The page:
Playroom puts computers in the hands of preschoolers

Personal computers

October 08, 1990|By Michael Himowitz | Michael Himowitz,Evening Sun Staff

I DON'T normally write about educational software because I don't find much to write about.

Most educational programs are ultimately boring, not ver educational, or both. This is particularly true of software for preschoolers.

At their heart, computers require at least a minimal amount o literacy, and it's particularly hard to write good software for children too young to read.

But now and then I run across a program that restores my faith i the creativity of the profession. Playroom, from Broderbund Software, is a delightful offering from a company that knows kids and really seems to like them.

If you've ever watched a young child wander around a playroom poking in one corner or another, picking up a toy, playing with it and then switching to something else, you'll appreciate Playroom's kid-friendliness.

The program opens with a picture of a child's bedroom, with al the usual accouterments -- a toy chest, a clock, a radio, a bookshelf, a goldfish bowl, a chest of drawers, a mouse hole, a desk with a computer and the normal assortment of stuffed animals. There's also a character named Pepper Mouse peeping in the window.

That's it. No menu, no instructions. Using the keyboard, joystic or mouse, just point at an object in the room and click. Something neat happens.

Point at the ABC book and you'll find yourself in a fairy tal scene, with a block alphabet at the top. Point at a letter and a little picture appears, "A" for archer, "B" for bat, "C" for crystal ball, "D" for dragon, and so on.

You can drag the little pictures anywhere on the screen t construct your own story, and when you're through, you can print the picture. If you get bored with that, another click displays a street scene with a whole new cast of objects and characters.

In the corner there's always a little doorway. Point at it and yo go back to the playroom to find something else amusing.

The mouse hole takes you to a counting game with thre different levels (depending on how high the child can count). It's a combination of hopscotch and Chutes and Ladders that requires strategy as well as number recognition.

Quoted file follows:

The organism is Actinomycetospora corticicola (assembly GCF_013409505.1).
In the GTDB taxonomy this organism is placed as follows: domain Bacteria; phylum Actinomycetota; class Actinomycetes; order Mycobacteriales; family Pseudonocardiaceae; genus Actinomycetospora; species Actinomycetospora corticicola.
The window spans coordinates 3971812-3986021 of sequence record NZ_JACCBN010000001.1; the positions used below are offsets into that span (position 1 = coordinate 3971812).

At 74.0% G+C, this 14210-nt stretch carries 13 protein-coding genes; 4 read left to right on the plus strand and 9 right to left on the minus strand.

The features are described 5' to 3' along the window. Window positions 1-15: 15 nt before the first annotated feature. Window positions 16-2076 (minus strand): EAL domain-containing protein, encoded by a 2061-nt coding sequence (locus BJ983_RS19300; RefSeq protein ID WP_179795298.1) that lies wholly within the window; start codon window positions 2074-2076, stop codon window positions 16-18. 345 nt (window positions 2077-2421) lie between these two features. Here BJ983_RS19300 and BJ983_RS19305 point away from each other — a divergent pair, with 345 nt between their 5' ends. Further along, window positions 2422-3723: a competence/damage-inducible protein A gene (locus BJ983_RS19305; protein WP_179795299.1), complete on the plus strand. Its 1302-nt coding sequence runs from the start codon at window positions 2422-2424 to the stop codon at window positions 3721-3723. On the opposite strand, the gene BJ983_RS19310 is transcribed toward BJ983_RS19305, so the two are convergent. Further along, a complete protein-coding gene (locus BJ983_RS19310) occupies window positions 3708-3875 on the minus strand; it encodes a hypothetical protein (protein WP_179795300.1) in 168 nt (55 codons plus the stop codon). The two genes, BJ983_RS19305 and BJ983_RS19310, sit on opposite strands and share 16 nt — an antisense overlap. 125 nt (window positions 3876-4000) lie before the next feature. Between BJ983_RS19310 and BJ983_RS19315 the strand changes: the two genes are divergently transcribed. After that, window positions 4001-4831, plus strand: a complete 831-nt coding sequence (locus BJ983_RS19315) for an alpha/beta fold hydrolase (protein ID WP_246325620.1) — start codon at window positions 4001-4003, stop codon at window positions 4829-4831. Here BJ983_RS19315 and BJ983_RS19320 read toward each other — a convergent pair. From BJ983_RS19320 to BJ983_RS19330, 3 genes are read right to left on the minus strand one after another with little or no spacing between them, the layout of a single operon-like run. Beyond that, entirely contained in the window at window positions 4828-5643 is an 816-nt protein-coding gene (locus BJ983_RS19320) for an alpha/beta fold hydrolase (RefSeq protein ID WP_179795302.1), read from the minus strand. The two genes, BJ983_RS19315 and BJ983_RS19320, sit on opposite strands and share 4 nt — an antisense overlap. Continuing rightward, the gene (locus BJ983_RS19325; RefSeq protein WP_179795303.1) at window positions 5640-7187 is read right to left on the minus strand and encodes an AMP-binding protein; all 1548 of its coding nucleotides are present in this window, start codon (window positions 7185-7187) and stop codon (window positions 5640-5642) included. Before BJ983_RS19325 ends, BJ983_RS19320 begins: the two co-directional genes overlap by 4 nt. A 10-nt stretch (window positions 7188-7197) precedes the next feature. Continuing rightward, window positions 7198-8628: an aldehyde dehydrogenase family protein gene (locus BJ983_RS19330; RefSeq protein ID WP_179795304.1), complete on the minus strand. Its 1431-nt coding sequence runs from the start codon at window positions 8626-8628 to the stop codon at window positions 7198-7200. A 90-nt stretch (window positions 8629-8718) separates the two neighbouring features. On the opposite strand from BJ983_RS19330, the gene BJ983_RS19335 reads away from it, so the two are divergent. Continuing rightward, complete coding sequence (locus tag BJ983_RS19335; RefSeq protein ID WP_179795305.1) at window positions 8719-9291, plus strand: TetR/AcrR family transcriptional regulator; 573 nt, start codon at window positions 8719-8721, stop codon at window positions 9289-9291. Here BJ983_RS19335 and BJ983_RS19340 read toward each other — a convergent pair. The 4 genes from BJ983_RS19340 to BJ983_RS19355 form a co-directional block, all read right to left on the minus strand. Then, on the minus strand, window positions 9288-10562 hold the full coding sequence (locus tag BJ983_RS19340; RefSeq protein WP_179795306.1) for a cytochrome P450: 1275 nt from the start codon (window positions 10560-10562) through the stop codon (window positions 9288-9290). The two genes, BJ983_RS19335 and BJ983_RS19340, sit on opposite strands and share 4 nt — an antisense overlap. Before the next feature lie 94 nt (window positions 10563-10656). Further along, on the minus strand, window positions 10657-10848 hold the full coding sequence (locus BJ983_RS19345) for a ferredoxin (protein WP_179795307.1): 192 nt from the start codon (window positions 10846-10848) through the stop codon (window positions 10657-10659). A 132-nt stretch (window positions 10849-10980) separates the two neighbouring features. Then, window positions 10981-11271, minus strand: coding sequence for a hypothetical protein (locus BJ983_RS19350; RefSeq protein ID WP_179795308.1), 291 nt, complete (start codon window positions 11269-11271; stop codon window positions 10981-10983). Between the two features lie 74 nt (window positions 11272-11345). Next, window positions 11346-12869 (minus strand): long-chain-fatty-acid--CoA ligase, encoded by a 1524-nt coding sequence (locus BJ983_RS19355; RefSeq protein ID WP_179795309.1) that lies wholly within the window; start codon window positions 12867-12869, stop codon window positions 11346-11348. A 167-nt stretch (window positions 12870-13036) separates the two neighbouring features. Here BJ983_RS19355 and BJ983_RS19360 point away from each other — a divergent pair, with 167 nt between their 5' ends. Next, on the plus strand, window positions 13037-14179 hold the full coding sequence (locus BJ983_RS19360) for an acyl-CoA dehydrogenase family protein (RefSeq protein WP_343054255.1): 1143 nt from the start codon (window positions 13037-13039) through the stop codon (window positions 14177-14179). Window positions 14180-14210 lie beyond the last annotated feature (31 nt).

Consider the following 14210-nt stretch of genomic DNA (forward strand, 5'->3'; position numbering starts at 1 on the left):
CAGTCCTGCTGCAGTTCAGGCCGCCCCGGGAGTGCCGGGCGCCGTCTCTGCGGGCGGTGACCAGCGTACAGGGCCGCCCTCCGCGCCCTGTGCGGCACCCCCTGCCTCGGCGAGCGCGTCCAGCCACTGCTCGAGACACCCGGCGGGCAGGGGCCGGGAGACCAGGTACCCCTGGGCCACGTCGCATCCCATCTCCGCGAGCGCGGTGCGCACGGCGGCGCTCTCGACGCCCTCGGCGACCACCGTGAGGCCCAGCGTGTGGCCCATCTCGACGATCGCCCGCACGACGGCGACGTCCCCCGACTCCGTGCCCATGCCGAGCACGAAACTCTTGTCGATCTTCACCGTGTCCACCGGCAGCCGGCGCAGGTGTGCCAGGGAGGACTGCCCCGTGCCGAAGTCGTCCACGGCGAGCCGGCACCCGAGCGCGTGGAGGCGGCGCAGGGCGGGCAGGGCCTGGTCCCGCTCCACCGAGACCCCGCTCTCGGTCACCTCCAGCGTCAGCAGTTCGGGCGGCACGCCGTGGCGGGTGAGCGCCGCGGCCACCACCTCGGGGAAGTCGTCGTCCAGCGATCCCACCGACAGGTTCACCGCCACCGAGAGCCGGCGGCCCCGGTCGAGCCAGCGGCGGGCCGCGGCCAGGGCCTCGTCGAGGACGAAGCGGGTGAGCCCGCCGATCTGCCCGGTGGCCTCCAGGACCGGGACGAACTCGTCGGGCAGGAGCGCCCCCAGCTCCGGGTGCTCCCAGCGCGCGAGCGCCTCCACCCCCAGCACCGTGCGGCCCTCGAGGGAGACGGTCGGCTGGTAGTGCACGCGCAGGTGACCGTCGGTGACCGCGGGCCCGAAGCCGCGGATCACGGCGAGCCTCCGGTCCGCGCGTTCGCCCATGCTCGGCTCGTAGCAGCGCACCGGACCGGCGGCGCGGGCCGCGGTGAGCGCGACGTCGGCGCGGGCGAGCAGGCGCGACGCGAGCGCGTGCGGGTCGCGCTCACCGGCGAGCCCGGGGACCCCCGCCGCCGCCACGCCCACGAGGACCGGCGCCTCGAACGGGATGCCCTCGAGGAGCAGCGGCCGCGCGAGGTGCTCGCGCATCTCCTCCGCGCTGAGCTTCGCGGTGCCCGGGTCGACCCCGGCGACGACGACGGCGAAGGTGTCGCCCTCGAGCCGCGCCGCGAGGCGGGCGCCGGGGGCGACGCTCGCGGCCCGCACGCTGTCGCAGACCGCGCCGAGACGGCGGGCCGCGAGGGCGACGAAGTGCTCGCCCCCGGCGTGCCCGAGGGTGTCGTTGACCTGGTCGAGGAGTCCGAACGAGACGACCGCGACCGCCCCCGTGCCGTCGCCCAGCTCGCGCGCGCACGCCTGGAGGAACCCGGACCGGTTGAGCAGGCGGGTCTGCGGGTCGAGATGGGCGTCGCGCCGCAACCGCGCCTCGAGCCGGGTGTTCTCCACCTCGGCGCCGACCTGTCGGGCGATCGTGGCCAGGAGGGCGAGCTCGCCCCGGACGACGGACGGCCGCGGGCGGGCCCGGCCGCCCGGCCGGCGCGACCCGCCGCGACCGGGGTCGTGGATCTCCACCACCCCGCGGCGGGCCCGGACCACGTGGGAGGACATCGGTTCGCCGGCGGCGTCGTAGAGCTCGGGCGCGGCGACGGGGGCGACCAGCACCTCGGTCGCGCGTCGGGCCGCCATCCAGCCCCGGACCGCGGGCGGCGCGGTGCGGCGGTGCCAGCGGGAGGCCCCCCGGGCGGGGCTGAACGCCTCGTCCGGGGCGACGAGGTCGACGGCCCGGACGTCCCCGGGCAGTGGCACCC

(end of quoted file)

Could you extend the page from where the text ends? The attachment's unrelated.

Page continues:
The desktop computer takes you to a screen that develops basi character recognition. The child can type letters and see them displayed, or he can hit the space bar and wake Pepper Mouse, who's dozing the the corner. Pepper displays a group of three-letter words. If the youngster types the word correctly, the word comes to life (typing "jet" displays a jet looping across the screen).

The clock cuts away to a time-telling game that shows Pepper i some activity appropriate for the time of day. The time is always displayed on a standard clock face, digitally, and in written form -- typical of the thoughtfulness that went into the program's design.

A "mixed up toy" displays a game that requires you to matc heads, bodies and feet of a variety of toys, while a spinner game on the bookshelf takes you to another counting game with marvelous animation.

Even the objects in the room that don't have specific activitie do something when you point at them. A parrot on a stand chirps brightly. The goldfish jumps out of his bowl. Point at the dresser drawer and a balloon pops out, waiting for you to pop it with the cursor.

A picture on the wall displays a common but important word such as "Yes," "No," "Exit" or "Poison," along with a picture illustrating the phrase. When you click on the picture, a digitized voice speaks the word. You don't need a special sound adapter, and the voice was remarkably clear, even on the atrocious speaker that came with my IBM-compatible.

The graphics throughout the program are bright and beautiful and the animation is clever throughout.

The instruction manual is designed for parents. It's brief bu clear, and it contains pictures, cut-out puppets and suggestions for other non-computer activities to help children learn.

In short, it's hard to find fault with Playroom. The educationa content is sound, and there's so much variety that the kids will enjoy it till they're old enough to read and move onto something new.

The list price of Playroom is $39.95 for Apple II computers $44.95 for IBM-compatibles and $49.95 for folks in the high-rent Macintosh district. It's well worth the price. For information, contact Broderbund Software, 17 St. Paul Drive, San Rafael, Calif. 94903.

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